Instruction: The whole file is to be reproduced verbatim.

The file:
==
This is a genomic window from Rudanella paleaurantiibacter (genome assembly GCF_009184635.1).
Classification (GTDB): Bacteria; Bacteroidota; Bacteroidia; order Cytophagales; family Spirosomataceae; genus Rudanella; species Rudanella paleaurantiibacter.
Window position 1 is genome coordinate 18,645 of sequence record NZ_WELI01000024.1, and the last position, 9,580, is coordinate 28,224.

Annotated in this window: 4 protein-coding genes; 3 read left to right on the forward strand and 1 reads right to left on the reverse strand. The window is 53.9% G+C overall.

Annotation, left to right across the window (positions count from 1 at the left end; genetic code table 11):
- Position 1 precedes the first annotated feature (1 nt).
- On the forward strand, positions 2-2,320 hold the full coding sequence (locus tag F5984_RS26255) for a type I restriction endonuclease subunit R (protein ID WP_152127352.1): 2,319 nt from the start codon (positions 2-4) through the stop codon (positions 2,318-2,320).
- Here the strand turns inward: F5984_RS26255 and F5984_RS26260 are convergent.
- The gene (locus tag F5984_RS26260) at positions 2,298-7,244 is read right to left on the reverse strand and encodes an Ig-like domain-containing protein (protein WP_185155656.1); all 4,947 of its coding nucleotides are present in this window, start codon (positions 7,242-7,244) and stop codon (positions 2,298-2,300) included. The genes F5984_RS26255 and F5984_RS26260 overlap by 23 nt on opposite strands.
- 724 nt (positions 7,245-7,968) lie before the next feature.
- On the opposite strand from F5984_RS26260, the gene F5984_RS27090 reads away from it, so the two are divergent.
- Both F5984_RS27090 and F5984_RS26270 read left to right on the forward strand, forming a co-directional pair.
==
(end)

This is a genomic window from Rudanella paleaurantiibacter (genome assembly GCF_009184635.1).
Classification (GTDB): Bacteria; Bacteroidota; Bacteroidia; order Cytophagales; family Spirosomataceae; genus Rudanella; species Rudanella paleaurantiibacter.
Window position 1 is genome coordinate 18,645 of sequence record NZ_WELI01000024.1, and the last position, 9,580, is coordinate 28,224.

Annotated in this window: 4 protein-coding genes; 3 read left to right on the forward strand and 1 reads right to left on the reverse strand. The window is 53.9% G+C overall.

Annotation, left to right across the window (positions count from 1 at the left end; genetic code table 11):
- Position 1 precedes the first annotated feature (1 nt).
- On the forward strand, positions 2-2,320 hold the full coding sequence (locus tag F5984_RS26255) for a type I restriction endonuclease subunit R (protein ID WP_152127352.1): 2,319 nt from the start codon (positions 2-4) through the stop codon (positions 2,318-2,320).
- Here the strand turns inward: F5984_RS26255 and F5984_RS26260 are convergent.
- The gene (locus tag F5984_RS26260) at positions 2,298-7,244 is read right to left on the reverse strand and encodes an Ig-like domain-containing protein (protein WP_185155656.1); all 4,947 of its coding nucleotides are present in this window, start codon (positions 7,242-7,244) and stop codon (positions 2,298-2,300) included. The genes F5984_RS26255 and F5984_RS26260 overlap by 23 nt on opposite strands.
- 724 nt (positions 7,245-7,968) lie before the next feature.
- On the opposite strand from F5984_RS26260, the gene F5984_RS27090 reads away from it, so the two are divergent.
- Both F5984_RS27090 and F5984_RS26270 read left to right on the forward strand, forming a co-directional pair.